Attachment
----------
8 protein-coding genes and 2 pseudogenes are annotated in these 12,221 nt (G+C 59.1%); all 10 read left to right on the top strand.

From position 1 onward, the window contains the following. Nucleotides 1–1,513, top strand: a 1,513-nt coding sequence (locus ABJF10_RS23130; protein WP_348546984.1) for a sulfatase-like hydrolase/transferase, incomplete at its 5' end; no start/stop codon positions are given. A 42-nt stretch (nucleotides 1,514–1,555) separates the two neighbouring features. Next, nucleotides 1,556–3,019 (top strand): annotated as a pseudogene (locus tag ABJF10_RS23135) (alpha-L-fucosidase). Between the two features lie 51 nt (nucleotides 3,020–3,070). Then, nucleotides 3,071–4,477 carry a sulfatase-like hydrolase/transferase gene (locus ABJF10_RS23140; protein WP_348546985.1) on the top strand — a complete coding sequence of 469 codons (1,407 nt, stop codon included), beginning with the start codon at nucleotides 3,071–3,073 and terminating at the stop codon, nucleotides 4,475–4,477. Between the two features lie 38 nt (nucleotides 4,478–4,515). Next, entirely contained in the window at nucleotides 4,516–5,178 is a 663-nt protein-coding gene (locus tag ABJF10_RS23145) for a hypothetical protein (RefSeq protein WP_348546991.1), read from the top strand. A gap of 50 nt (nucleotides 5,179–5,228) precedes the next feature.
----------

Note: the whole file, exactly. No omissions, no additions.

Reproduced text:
8 protein-coding genes and 2 pseudogenes are annotated in these 12,221 nt (G+C 59.1%); all 10 read left to right on the top strand.

From position 1 onward, the window contains the following. Nucleotides 1–1,513, top strand: a 1,513-nt coding sequence (locus ABJF10_RS23130; protein WP_348546984.1) for a sulfatase-like hydrolase/transferase, incomplete at its 5' end; no start/stop codon positions are given. A 42-nt stretch (nucleotides 1,514–1,555) separates the two neighbouring features. Next, nucleotides 1,556–3,019 (top strand): annotated as a pseudogene (locus tag ABJF10_RS23135) (alpha-L-fucosidase). Between the two features lie 51 nt (nucleotides 3,020–3,070). Then, nucleotides 3,071–4,477 carry a sulfatase-like hydrolase/transferase gene (locus ABJF10_RS23140; protein WP_348546985.1) on the top strand — a complete coding sequence of 469 codons (1,407 nt, stop codon included), beginning with the start codon at nucleotides 3,071–3,073 and terminating at the stop codon, nucleotides 4,475–4,477. Between the two features lie 38 nt (nucleotides 4,478–4,515). Next, entirely contained in the window at nucleotides 4,516–5,178 is a 663-nt protein-coding gene (locus tag ABJF10_RS23145) for a hypothetical protein (RefSeq protein WP_348546991.1), read from the top strand. A gap of 50 nt (nucleotides 5,179–5,228) precedes the next feature.